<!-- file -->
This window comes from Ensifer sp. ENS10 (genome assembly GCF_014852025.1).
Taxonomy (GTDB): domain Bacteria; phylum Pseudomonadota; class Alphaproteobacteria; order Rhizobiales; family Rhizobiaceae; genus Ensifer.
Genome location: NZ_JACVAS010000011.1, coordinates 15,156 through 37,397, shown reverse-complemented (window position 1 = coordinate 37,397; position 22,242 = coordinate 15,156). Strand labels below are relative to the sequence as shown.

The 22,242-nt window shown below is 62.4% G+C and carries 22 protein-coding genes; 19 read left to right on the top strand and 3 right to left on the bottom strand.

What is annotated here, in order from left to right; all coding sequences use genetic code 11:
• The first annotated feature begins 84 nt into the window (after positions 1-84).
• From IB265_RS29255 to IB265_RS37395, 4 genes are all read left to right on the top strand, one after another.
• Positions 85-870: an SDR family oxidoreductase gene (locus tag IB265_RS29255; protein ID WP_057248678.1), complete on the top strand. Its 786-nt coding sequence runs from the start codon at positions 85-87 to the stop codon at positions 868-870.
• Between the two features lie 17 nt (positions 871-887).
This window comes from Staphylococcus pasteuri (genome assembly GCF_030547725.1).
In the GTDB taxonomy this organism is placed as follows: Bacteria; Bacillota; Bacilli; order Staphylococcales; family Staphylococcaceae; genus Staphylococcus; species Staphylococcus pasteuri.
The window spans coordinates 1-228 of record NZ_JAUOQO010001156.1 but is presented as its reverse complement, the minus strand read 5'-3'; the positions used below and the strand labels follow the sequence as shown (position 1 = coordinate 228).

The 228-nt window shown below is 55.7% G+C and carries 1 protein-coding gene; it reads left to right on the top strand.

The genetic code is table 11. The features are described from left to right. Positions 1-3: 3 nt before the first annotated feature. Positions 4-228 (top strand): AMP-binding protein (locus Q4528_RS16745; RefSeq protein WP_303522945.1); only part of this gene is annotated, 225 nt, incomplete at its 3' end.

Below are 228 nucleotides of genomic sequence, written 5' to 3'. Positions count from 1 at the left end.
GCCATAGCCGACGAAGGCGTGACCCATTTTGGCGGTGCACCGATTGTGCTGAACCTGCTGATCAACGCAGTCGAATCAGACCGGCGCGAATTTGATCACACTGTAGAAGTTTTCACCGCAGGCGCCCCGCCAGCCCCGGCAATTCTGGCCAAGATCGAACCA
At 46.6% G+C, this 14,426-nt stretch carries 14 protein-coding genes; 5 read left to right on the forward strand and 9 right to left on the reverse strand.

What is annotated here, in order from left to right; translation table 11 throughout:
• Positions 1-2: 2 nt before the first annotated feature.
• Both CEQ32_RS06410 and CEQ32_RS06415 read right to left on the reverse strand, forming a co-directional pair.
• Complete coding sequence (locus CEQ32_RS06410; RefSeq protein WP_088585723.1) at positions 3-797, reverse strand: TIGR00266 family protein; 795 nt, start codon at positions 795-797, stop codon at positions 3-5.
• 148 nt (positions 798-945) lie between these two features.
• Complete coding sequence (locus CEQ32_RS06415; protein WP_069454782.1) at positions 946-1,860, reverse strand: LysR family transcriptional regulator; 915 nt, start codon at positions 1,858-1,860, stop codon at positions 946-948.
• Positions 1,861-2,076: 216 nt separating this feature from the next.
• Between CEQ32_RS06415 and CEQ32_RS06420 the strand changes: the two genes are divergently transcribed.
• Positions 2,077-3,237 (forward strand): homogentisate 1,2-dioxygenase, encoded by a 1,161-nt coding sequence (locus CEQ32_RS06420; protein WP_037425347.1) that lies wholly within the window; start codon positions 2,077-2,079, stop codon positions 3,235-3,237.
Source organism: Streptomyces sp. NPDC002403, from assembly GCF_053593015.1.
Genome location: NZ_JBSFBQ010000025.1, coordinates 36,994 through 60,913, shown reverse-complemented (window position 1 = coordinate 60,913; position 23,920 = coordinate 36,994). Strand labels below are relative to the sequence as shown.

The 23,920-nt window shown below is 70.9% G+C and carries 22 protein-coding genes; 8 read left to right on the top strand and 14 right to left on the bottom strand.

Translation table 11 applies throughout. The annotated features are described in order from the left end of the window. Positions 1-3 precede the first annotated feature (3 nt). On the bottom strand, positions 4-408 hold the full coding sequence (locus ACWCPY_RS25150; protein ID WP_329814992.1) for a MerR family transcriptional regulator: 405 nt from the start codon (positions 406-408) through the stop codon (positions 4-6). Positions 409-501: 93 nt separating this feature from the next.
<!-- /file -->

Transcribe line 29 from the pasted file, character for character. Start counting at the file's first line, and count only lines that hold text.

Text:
The 23,920-nt window shown below is 70.9% G+C and carries 22 protein-coding genes; 8 read left to right on the top strand and 14 right to left on the bottom strand.